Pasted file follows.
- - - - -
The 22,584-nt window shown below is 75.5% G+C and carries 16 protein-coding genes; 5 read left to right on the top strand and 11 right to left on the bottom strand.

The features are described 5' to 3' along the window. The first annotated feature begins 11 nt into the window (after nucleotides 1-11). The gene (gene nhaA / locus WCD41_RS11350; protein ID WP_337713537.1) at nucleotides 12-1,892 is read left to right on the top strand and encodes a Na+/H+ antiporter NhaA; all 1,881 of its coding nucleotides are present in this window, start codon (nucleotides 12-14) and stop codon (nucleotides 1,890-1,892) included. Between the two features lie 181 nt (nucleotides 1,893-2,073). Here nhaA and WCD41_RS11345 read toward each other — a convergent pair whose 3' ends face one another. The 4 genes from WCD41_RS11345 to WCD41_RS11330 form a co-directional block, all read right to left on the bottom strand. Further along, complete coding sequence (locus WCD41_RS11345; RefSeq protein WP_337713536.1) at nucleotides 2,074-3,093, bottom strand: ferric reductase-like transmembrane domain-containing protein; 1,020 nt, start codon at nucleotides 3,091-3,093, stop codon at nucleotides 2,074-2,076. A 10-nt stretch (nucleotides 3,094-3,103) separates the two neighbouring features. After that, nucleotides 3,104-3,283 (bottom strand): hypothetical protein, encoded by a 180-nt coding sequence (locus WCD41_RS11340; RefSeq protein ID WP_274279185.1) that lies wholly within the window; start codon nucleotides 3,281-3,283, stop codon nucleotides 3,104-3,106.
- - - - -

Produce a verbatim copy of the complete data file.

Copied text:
The 22,584-nt window shown below is 75.5% G+C and carries 16 protein-coding genes; 5 read left to right on the top strand and 11 right to left on the bottom strand.

The features are described 5' to 3' along the window. The first annotated feature begins 11 nt into the window (after nucleotides 1-11). The gene (gene nhaA / locus WCD41_RS11350; protein ID WP_337713537.1) at nucleotides 12-1,892 is read left to right on the top strand and encodes a Na+/H+ antiporter NhaA; all 1,881 of its coding nucleotides are present in this window, start codon (nucleotides 12-14) and stop codon (nucleotides 1,890-1,892) included. Between the two features lie 181 nt (nucleotides 1,893-2,073). Here nhaA and WCD41_RS11345 read toward each other — a convergent pair whose 3' ends face one another. The 4 genes from WCD41_RS11345 to WCD41_RS11330 form a co-directional block, all read right to left on the bottom strand. Further along, complete coding sequence (locus WCD41_RS11345; RefSeq protein WP_337713536.1) at nucleotides 2,074-3,093, bottom strand: ferric reductase-like transmembrane domain-containing protein; 1,020 nt, start codon at nucleotides 3,091-3,093, stop codon at nucleotides 2,074-2,076. A 10-nt stretch (nucleotides 3,094-3,103) separates the two neighbouring features. After that, nucleotides 3,104-3,283 (bottom strand): hypothetical protein, encoded by a 180-nt coding sequence (locus WCD41_RS11340; RefSeq protein ID WP_274279185.1) that lies wholly within the window; start codon nucleotides 3,281-3,283, stop codon nucleotides 3,104-3,106.